The figures are identified on the cover sheet, transcribed by E.S. Fraser (William and James's father) as follows:1st figure. Khodadad Khan son of Meerza Bahram.2d. Meerza Bahram, an Afghan born at Caubul, a horse merchant.3d. Seyyeed Khan, a Dooraunee Patan, a merchant of Candahar.4th. Nunmoo Lahoree, (or of Lahore) a trooper, and residing at Delhee.5th. Moolah Seyed Oollah, a Dooraunee Patan, a horse merchant of Caubul.
This watercolour is from the celebrated series painted for William Fraser in India from 1815 onwards. William Fraser was the second son of Edward Fraser of Reelig, Inverness-shire, and like many Scots of the eighteenth and nineteenth century, travelled abroad to seek his fortune. He went to India in 1801 at the age of sixteen to take up a career in the political service of the East India Company. After training at Fort William College, Calcutta, where he discovered an amazing natural talent for languages, he was appointed as assistant to the British Resident at Delhi. The area around Delhi was still very unsettled following the Maratha Wars, and his work and travels provided a stimulating if somewhat dangerous life for William. In 1814 James Baillie Fraser followed his brother to India, intent on raising the family’s financial fortunes by joining a merchant house in Calcutta. They met up in 1815, by which time William had been posted as political agent to Major General Rollo Gillespie during the first Nepal War, and then continued as commissioner at Garwhal. They travelled together in the Himalayas and back to Delhi in August 1815, James returning to Calcutta in 1816. Under Jame's encouragement, William then commissioned a local artist to record the people and scenes that he came across in his work in and around Delhi, and sent a batch of forty such watercolours to James in Calcutta in 1819. William continued in his political and administrative duties in and around Delhi, where his reputation as an extremely effective agent and officer increased considerably over the following years. He was assassinated in 1835 at the instigation the young Nawab Shams al-Din of Firozpur, who was disgruntled following a complex legal case in which William had acted as arbiter. Following his death, a white marble tomb was built for William in the grounds of St. James’s Church, Delhi, paid for by his great friend and colleague Col. James Skinner.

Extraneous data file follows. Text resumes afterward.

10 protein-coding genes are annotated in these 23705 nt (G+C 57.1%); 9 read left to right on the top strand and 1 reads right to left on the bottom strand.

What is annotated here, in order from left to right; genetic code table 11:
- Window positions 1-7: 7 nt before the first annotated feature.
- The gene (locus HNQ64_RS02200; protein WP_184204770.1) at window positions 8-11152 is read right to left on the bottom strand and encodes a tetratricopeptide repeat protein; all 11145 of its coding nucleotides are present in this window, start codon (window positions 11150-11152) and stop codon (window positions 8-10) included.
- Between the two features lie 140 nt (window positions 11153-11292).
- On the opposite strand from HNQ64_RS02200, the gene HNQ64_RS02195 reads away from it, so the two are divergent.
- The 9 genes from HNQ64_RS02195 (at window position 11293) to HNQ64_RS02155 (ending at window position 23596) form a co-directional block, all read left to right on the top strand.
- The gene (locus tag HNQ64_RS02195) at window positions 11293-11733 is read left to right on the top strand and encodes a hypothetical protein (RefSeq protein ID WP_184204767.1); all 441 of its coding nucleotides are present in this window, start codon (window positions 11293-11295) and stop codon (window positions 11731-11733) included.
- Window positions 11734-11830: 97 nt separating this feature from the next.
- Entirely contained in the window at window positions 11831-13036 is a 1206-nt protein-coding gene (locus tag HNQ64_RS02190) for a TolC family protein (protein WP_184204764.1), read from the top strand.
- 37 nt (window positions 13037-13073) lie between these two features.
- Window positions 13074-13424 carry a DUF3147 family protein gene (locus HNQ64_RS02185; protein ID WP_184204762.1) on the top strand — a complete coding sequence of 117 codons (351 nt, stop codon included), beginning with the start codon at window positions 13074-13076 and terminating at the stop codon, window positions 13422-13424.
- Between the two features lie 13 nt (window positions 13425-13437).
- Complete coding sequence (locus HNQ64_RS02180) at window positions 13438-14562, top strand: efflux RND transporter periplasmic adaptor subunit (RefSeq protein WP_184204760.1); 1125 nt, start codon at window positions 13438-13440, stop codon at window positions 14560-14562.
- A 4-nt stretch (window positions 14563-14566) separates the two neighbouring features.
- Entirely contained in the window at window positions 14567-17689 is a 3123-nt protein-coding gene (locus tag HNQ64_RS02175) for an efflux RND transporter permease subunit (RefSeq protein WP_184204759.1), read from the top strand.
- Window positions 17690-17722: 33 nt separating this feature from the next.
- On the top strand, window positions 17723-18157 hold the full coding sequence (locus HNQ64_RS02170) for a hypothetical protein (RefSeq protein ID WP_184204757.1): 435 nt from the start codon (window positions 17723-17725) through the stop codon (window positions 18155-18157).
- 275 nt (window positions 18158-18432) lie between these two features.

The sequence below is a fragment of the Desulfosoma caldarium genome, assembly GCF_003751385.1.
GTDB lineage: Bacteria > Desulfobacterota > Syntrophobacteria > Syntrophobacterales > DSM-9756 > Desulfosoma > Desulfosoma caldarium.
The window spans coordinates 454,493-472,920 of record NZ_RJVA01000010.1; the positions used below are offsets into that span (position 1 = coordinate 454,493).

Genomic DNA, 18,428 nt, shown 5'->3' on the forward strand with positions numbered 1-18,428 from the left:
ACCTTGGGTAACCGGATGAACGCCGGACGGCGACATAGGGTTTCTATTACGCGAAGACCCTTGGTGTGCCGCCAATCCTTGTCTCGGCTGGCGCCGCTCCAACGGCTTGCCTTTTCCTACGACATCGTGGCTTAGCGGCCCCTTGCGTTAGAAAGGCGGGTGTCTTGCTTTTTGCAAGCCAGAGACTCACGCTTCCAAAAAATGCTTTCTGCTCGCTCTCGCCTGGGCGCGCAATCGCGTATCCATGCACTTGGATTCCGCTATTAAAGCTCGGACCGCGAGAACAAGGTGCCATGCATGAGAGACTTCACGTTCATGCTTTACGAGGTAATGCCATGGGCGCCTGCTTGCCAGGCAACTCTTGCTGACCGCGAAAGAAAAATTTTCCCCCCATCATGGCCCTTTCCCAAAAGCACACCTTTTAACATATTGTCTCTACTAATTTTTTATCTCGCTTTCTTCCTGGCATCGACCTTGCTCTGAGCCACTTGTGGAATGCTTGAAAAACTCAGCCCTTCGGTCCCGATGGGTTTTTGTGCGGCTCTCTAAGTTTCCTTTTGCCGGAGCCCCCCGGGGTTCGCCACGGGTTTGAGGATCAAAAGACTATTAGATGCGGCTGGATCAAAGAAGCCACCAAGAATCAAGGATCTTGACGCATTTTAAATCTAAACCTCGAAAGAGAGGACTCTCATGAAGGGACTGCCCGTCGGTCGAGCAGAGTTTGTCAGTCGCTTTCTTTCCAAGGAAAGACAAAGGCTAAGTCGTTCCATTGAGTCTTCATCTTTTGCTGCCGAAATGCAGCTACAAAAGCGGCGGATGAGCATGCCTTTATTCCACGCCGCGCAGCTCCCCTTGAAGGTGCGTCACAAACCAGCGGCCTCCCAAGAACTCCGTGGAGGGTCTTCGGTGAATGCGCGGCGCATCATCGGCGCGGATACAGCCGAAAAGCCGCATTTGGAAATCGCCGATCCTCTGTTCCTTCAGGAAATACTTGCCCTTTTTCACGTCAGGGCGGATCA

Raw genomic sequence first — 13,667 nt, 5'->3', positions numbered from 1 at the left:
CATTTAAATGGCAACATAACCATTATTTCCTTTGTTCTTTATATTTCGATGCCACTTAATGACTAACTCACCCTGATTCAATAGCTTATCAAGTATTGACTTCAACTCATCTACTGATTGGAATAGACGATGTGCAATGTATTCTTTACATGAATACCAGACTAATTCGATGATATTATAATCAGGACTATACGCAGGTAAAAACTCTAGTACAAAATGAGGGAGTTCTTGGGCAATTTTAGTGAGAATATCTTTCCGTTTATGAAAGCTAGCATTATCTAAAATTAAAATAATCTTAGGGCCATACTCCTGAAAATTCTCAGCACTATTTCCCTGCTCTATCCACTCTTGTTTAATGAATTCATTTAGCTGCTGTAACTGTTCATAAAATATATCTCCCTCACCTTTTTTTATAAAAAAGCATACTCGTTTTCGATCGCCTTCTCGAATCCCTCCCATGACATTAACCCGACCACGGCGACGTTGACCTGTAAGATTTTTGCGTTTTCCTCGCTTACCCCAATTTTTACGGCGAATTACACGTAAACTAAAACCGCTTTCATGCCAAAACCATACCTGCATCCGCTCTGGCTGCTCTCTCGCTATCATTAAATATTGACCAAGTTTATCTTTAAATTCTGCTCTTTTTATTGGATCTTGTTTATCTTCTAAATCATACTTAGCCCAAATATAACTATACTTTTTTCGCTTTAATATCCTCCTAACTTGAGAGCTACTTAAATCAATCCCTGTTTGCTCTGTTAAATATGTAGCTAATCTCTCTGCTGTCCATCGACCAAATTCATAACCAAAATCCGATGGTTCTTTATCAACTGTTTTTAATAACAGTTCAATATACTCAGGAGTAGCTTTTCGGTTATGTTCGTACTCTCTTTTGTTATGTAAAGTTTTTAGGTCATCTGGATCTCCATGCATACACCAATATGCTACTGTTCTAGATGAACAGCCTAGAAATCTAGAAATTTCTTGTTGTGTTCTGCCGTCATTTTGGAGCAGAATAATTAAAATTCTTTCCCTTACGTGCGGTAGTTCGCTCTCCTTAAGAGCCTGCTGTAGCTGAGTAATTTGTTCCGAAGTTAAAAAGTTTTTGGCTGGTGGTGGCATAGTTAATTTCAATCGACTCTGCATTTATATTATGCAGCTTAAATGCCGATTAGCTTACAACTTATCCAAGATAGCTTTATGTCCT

When the Fraser brothers were forming their collection they were acquiring three different types of picture: original Mughal works, early nineteenth-century versions of seventeenth-century royal album pages, and Company School works painted by contemporary artists, including those William commissioned from Ghulam Ali Khan, Lallji and his personal artist now known as the Fraser Artist or the Fraser Master, which are the best-known and most important group of early-nineteenth century works of this type, and are the chief group associated with the brothers. The present work is of the latter category, attributed to the Fraser Master.
The paintings that had been sent back to Scotland or brought back when James returned remained in the Fraser family until 1979, when they were discovered, along with a wealth of documentation. For a thorough account of the brothers' lives and artistic interests see Archer and Falk 1989, see also Dalrymple and Sharma 2012. The majority of paintings from the Fraser Album were dispersed at three auctions at Sotheby's in 1980, two in London and one in New York.
Examples from this important series are now in a number of collections including the British Library, London, the British Museum, London, Victoria and Albert Museum, London, the David Collection, Copenhagen, the Virginia Museum of Fine Arts, and the Art Institute of Chicago.